Location Tracking: How to Protect Yourself

Last week’s post provided an overview of why it may not be a good idea to let apps (and corporations) track your location, anytime, anywhere. Check it out here.

If you’re like me and creeped out by apps collecting unnecessary data about you, especially data that tracks where you are every minute of the day, here are a few things you can try to protect yourself and your privacy.

Tip #1: Restrict Location Tracking Permissions

Go to Settings on your device, which will probably look like a tiny gear.

Within settings, look for an APPS menu, which will include options to adjust permissions. Menu options differ slightly on every device, so if you can’t find it, do a quick search to get instructions. (Search for: your device name or operating system AND “disable app permissions”)

I was surprised (and horrified) to see location was allowed on so many apps! After completing this exercise, only 10 apps now have location permissions.

Go through each app and turn off location permissions. Sometimes a warning message appears (see below). Then it’s your choice if you want to disable permissions or not. Or try disabling it and see how much functionality you lose.

Even Facebook, which I’ve never once used on my phone but can’t delete, had locations turned on by default.

Tip #2: Disable Location Permissions through your Browser

I typically use Chrome for searching, even though it’s definitely not the most robust in terms of privacy and security. However, I fool myself into thinking I’m a little safer by using add-ons to block things and by disabling permissions.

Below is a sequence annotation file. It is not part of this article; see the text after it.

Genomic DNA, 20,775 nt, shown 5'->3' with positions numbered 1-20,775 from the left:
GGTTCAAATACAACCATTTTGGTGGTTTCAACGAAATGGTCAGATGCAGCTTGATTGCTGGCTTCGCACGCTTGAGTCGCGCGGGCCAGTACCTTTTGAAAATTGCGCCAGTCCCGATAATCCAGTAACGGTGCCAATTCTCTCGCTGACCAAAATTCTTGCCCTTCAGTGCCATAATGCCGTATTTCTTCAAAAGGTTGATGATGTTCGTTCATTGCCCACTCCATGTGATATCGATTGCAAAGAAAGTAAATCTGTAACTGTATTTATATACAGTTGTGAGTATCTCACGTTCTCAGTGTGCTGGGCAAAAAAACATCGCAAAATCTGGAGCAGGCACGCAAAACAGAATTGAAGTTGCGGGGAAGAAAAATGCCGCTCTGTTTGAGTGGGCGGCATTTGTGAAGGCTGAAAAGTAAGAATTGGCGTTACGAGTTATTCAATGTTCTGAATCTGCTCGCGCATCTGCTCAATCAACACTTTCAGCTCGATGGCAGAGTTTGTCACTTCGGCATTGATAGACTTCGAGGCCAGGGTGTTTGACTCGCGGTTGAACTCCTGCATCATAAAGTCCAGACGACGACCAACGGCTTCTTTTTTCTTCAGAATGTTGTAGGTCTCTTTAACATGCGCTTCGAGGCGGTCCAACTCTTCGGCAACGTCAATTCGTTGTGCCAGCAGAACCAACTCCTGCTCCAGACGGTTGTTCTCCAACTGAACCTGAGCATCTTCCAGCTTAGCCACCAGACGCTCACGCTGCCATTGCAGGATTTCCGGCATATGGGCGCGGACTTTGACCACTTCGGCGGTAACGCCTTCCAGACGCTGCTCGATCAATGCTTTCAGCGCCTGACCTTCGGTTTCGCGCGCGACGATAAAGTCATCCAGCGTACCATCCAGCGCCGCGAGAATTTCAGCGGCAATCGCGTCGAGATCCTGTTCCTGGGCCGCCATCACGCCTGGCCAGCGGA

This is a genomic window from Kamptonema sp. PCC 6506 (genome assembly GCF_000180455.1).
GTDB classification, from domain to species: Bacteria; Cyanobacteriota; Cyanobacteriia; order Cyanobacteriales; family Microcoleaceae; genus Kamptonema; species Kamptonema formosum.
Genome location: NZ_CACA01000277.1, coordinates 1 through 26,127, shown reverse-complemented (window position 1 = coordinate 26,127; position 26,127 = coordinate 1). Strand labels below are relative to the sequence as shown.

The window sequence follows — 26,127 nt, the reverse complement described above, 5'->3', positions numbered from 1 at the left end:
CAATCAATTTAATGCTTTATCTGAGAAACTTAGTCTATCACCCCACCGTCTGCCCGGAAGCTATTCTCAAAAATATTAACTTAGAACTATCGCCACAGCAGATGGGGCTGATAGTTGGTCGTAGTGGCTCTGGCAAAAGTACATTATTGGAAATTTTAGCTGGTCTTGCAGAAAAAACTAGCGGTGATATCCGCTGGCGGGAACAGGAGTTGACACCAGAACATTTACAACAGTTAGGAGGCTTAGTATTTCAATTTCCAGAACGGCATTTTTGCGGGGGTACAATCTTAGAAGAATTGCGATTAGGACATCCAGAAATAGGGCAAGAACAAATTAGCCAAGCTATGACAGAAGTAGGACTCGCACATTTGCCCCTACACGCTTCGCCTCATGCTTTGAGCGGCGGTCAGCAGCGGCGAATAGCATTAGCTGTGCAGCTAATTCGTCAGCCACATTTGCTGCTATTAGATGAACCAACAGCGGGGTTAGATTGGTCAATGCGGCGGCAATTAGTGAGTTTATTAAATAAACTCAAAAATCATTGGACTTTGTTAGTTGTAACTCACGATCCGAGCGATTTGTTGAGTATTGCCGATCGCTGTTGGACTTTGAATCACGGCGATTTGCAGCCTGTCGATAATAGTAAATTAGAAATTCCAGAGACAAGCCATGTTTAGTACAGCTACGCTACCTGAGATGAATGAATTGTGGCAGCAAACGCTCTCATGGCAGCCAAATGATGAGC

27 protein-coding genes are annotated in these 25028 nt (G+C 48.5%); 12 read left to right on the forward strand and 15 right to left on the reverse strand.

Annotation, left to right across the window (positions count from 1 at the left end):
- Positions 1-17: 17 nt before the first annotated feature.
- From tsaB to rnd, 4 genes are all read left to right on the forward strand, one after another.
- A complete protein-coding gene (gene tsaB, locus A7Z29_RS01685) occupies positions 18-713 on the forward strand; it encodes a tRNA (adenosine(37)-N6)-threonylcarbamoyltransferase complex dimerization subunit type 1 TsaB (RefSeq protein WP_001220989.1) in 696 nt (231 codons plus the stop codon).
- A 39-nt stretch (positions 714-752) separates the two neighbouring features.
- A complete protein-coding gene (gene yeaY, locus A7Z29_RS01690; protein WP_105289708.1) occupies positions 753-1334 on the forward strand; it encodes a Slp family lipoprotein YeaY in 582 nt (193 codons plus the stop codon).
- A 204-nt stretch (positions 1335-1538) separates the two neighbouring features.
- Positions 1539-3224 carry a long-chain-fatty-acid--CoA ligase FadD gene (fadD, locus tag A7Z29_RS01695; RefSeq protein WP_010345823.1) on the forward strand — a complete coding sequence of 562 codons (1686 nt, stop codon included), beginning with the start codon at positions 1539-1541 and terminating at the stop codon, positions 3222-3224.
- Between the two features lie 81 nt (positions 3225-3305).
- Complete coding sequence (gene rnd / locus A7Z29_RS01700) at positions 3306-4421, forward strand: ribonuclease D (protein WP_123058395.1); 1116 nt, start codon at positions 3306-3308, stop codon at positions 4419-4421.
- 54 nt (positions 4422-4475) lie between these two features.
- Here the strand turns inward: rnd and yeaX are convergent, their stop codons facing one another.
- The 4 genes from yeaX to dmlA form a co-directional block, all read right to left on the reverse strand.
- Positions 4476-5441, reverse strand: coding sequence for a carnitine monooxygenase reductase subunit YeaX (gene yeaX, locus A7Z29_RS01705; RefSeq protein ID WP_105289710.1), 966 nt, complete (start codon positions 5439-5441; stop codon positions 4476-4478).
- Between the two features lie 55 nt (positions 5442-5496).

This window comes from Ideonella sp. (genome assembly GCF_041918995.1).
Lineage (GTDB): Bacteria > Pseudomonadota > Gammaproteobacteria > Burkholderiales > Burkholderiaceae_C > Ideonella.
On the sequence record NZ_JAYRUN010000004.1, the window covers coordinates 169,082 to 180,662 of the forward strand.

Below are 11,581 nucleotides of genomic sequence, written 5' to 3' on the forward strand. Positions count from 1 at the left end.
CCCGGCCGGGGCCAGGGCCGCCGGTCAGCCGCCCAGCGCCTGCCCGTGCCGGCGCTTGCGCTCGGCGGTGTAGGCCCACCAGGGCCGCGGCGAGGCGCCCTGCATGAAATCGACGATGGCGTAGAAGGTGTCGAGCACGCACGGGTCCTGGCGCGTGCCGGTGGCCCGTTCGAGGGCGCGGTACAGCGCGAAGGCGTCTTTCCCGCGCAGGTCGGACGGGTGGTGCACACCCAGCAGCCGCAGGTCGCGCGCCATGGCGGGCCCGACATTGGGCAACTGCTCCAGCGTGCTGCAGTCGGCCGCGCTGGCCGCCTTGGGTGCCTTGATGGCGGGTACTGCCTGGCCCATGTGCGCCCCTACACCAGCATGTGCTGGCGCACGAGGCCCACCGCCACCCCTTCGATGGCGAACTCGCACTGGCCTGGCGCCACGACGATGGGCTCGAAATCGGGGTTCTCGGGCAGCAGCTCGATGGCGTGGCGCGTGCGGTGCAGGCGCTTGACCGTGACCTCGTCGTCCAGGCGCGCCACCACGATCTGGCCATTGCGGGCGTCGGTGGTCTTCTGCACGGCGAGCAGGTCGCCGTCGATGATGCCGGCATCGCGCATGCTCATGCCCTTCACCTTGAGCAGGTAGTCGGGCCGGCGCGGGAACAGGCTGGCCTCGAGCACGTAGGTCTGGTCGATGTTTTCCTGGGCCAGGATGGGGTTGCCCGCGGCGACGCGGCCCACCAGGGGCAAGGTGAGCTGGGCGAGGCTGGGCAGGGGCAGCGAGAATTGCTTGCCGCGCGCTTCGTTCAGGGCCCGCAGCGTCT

Some years ago I learned that turning off location settings on your phone (the small tear-shaped icon) is not enough to prevent your location from being tracked. You also need to disable Web & App Activity.

I get this message every time I use Google maps to look up an address. It definitely makes the app less convenient to use, but I feel more protected.

Go to settings on your device and look for Google in the menu. Look for Google Account, then Data & personalization. Find “Web & App Activity” and set it to pause.

On your computer, you’ll have to login to your Activity controls.

As mentioned earlier, the options may live in different places depending on your particular device and operating system. And of course if you use a browser other than Chrome, you’ll need to look up instructions.

Here’s a great article from The Washington Post with even more tips, “Help desk: How to fight the spies in your Chrome browser“.

And tips from Google about how to manually delete your location history.

1 comment for “Location Tracking: How to Protect Yourself

  1. Jennifer Marie
    9 July 2019 at 10:57

    Very interesting. I do like the conveniences but have wondered what else it does. Thanks for the info.

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